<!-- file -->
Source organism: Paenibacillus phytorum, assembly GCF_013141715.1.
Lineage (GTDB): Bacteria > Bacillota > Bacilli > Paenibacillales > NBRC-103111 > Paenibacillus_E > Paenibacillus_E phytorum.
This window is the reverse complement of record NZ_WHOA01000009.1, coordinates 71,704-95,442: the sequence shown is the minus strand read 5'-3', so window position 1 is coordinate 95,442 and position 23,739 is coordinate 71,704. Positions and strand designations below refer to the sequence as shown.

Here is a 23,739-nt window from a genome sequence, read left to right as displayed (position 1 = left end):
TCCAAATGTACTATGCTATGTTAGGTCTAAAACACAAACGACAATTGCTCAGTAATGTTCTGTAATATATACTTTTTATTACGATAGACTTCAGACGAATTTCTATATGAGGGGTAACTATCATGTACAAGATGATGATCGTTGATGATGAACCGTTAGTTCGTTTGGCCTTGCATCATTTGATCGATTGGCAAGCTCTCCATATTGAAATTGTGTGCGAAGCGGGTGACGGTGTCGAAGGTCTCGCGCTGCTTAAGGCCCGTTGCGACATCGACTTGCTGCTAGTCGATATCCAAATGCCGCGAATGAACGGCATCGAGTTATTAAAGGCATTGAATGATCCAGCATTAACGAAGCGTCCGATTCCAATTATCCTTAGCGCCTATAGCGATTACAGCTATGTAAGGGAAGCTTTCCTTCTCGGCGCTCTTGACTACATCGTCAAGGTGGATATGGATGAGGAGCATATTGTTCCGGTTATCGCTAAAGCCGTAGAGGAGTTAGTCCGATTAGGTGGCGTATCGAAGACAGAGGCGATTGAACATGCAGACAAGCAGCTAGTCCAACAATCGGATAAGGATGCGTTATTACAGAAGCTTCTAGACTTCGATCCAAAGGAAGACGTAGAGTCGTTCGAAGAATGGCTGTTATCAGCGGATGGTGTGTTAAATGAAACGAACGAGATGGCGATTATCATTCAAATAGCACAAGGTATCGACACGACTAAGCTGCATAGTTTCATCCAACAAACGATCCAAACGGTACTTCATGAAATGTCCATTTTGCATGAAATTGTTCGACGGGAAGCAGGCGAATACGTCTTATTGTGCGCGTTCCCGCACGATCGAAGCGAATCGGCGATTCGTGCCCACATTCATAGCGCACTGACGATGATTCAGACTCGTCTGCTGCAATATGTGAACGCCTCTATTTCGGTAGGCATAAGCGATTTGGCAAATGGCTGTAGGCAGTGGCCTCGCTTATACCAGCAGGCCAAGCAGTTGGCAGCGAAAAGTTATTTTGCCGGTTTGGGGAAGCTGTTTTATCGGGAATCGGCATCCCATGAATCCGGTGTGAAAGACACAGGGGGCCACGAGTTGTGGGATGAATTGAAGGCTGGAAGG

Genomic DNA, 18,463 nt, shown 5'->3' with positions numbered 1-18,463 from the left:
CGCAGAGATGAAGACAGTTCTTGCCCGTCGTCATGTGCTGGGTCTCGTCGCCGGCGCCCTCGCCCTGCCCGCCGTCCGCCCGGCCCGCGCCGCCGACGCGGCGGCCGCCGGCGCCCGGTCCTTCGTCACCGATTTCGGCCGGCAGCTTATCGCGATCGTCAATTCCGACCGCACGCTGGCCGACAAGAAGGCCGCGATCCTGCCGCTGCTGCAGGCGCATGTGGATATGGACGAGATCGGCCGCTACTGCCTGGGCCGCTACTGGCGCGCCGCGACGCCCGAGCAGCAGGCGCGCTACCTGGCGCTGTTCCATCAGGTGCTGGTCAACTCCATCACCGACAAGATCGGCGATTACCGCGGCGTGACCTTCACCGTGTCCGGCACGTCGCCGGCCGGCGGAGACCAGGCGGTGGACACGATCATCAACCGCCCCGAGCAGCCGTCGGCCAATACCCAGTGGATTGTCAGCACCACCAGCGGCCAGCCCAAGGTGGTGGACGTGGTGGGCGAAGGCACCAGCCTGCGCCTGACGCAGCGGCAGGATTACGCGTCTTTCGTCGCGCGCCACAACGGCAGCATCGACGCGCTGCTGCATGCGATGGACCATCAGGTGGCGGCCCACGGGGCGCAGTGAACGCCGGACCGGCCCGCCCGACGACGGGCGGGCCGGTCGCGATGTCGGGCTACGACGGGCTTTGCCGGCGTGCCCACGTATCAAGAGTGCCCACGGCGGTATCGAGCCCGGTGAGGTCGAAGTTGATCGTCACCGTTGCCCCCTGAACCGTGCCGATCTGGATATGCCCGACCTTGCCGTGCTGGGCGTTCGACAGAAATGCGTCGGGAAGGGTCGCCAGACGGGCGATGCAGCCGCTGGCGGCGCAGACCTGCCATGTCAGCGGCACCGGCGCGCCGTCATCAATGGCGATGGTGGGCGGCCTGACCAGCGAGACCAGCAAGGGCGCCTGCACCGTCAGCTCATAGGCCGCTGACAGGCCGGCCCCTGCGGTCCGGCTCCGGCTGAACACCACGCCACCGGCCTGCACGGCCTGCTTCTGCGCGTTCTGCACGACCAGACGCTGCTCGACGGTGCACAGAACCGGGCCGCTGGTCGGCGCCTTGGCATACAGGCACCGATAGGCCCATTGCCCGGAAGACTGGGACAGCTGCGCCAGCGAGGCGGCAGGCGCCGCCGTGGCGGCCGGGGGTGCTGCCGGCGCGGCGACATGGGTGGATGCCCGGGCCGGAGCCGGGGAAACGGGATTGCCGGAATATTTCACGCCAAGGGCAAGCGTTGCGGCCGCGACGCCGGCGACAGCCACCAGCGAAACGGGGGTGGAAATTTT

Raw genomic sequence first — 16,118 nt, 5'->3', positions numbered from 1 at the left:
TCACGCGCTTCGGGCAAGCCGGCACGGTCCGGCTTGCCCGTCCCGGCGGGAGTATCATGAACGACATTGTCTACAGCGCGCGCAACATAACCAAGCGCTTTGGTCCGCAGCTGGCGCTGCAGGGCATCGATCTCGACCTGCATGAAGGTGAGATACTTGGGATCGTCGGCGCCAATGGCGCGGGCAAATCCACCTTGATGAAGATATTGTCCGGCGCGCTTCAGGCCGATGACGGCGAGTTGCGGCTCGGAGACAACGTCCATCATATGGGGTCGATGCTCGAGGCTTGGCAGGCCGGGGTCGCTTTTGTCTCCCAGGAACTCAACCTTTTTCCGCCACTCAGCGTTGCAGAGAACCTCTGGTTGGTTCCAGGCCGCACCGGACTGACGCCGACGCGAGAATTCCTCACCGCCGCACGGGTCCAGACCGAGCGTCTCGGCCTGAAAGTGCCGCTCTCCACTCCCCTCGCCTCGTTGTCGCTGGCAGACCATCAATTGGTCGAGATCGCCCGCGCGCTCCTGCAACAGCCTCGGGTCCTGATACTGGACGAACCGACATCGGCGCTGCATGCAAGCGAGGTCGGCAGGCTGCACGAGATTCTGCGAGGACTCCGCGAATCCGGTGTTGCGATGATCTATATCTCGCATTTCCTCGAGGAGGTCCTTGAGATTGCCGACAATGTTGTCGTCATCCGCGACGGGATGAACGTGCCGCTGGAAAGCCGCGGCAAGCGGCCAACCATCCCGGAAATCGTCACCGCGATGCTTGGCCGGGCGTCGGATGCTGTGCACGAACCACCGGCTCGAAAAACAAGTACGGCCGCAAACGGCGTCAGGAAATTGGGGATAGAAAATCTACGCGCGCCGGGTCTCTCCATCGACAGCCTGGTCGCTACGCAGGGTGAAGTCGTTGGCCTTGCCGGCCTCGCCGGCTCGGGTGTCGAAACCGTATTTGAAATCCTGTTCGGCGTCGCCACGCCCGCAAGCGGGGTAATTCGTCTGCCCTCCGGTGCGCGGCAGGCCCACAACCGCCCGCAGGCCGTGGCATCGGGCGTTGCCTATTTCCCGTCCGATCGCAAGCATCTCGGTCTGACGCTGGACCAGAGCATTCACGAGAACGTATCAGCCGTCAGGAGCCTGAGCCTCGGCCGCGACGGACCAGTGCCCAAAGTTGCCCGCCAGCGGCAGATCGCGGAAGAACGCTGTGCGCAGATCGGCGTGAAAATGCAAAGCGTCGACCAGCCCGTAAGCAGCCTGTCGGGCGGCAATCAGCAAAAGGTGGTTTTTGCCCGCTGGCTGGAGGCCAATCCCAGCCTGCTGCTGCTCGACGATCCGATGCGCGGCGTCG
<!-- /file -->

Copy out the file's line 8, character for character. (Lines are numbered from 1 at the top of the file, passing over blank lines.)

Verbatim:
Raw genomic sequence first — 16,118 nt, 5'->3', positions numbered from 1 at the left: